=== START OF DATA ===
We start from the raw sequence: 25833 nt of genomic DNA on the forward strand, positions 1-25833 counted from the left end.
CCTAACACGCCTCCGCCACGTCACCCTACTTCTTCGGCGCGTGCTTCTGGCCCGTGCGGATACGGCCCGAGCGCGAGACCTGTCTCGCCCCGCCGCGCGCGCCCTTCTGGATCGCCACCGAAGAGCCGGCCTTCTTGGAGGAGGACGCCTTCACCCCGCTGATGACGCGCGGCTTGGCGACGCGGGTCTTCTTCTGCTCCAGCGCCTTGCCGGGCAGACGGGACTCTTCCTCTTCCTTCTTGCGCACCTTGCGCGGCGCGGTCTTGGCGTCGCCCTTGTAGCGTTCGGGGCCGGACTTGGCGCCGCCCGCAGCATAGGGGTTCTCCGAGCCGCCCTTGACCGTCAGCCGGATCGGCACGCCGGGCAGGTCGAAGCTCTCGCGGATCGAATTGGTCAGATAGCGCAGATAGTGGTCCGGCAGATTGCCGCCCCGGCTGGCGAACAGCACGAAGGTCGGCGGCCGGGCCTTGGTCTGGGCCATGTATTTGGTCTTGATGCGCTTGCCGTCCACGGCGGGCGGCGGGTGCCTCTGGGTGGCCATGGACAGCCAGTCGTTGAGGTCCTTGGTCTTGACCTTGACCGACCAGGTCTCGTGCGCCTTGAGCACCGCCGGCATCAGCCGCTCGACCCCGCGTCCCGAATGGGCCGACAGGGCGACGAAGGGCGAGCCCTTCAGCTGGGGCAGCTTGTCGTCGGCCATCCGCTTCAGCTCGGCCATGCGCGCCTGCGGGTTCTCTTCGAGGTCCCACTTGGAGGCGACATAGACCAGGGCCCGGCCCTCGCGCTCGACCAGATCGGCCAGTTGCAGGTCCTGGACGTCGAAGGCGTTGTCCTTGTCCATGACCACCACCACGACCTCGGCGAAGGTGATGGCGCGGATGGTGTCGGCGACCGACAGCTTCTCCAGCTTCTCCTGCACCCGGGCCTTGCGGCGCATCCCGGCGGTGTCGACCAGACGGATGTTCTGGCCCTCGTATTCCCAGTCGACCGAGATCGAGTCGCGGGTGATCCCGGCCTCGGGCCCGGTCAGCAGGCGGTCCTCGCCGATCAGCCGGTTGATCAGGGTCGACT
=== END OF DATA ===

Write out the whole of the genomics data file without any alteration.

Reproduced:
We start from the raw sequence: 25833 nt of genomic DNA on the forward strand, positions 1-25833 counted from the left end.
CCTAACACGCCTCCGCCACGTCACCCTACTTCTTCGGCGCGTGCTTCTGGCCCGTGCGGATACGGCCCGAGCGCGAGACCTGTCTCGCCCCGCCGCGCGCGCCCTTCTGGATCGCCACCGAAGAGCCGGCCTTCTTGGAGGAGGACGCCTTCACCCCGCTGATGACGCGCGGCTTGGCGACGCGGGTCTTCTTCTGCTCCAGCGCCTTGCCGGGCAGACGGGACTCTTCCTCTTCCTTCTTGCGCACCTTGCGCGGCGCGGTCTTGGCGTCGCCCTTGTAGCGTTCGGGGCCGGACTTGGCGCCGCCCGCAGCATAGGGGTTCTCCGAGCCGCCCTTGACCGTCAGCCGGATCGGCACGCCGGGCAGGTCGAAGCTCTCGCGGATCGAATTGGTCAGATAGCGCAGATAGTGGTCCGGCAGATTGCCGCCCCGGCTGGCGAACAGCACGAAGGTCGGCGGCCGGGCCTTGGTCTGGGCCATGTATTTGGTCTTGATGCGCTTGCCGTCCACGGCGGGCGGCGGGTGCCTCTGGGTGGCCATGGACAGCCAGTCGTTGAGGTCCTTGGTCTTGACCTTGACCGACCAGGTCTCGTGCGCCTTGAGCACCGCCGGCATCAGCCGCTCGACCCCGCGTCCCGAATGGGCCGACAGGGCGACGAAGGGCGAGCCCTTCAGCTGGGGCAGCTTGTCGTCGGCCATCCGCTTCAGCTCGGCCATGCGCGCCTGCGGGTTCTCTTCGAGGTCCCACTTGGAGGCGACATAGACCAGGGCCCGGCCCTCGCGCTCGACCAGATCGGCCAGTTGCAGGTCCTGGACGTCGAAGGCGTTGTCCTTGTCCATGACCACCACCACGACCTCGGCGAAGGTGATGGCGCGGATGGTGTCGGCGACCGACAGCTTCTCCAGCTTCTCCTGCACCCGGGCCTTGCGGCGCATCCCGGCGGTGTCGACCAGACGGATGTTCTGGCCCTCGTATTCCCAGTCGACCGAGATCGAGTCGCGGGTGATCCCGGCCTCGGGCCCGGTCAGCAGGCGGTCCTCGCCGATCAGCCGGTTGATCAGGGTCGACT